The similarity ends there since Presley changed musical history, and in so doing achieved the kind of overwhelming, isolating stardom that might feel more like a curse than success. Dead at 42—and ‘looking like 60,’ as Luhrmann notes—he was a modern-day Icarus who flew too close to the sun and fell catastrophically back to earth. The magnitude of Presley’s tragedy appealed to Luhrmann, who admits to taking a cue from Shakespeare in using a historical figure to explore larger ideas.

He was also attracted to the relationship at the heart of the film, the symbiotic, destructive codependency between Presley and Parker, the Dutch showman (born Andreas Cornelis van Kuijk) with a curiously American name and a mysterious past.

“I wanted to explore this kind of Americana, the birth of something new and the artist, and counterpoint it with the big salesman, the ‘snow’ man doing the big snow job,” says Luhrmann.

“Here’s the thing: There’s no orchestrating here, it really happened,” he adds. “They were actually both very damaged kids, Elvis and the Colonel. They were both running away. They both invented personas. What we really don’t know is what darkness the Colonel was running from. These two lonely men happened to be in a place and time with gifts that made them soar at a level no one could possibly have predicted, and then they crash ignominiously down, both ending relatively penniless.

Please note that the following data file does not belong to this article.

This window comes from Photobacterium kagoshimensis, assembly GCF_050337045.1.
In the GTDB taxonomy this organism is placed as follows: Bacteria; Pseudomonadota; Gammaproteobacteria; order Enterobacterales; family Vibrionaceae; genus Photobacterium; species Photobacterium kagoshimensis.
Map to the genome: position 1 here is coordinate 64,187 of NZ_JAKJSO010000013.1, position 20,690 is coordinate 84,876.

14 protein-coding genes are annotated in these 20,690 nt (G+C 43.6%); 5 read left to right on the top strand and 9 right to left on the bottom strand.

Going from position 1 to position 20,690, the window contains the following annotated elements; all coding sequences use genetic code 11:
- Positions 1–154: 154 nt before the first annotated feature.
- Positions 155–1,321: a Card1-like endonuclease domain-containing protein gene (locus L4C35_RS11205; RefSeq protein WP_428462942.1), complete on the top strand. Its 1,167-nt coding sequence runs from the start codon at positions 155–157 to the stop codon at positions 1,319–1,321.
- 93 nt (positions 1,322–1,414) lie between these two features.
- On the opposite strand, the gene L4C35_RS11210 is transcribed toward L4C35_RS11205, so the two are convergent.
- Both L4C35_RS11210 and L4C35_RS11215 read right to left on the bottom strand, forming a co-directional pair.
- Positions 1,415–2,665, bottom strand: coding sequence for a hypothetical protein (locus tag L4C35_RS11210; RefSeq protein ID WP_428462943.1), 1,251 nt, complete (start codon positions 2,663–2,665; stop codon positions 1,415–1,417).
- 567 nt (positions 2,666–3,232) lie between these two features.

“Elvis thought he would be forgotten. I mean, when he says, ‘I’m almost 40 and no one will ever remember me; I’ve never done anything important,’ he really said those words.”

Luhrmann and Butler on the set of ‘Elvis’

One rule that Luhrmann set out for himself when planning Elvis was that there had to be a historical reference for everything in the film. He compressed time but he insists there is not a lot of artistic license taken. For example, Elvis really was in the middle of making what would become known as his 1968 comeback special when Robert F. Kennedy was assassinated, and the song “If I Can Dream” was written by Walter Earl Brown in a single night to replace the remarks Presley planned to make about the murders of Kennedy and Martin Luther King Jr. at the close of the show.

“I didn’t (have to invent) because God did a very good job in the story,” Luhrmann says. “When I’m saying ‘God,’ the factual realities are that out there. I mean, Elvis dies at 42. How did he have so much life in such a short time? He’s a country bumpkin. The Colonel didn’t care about music, but he sees what Elvis does to an audience and Elvis ends up as the most famous person on the planet.”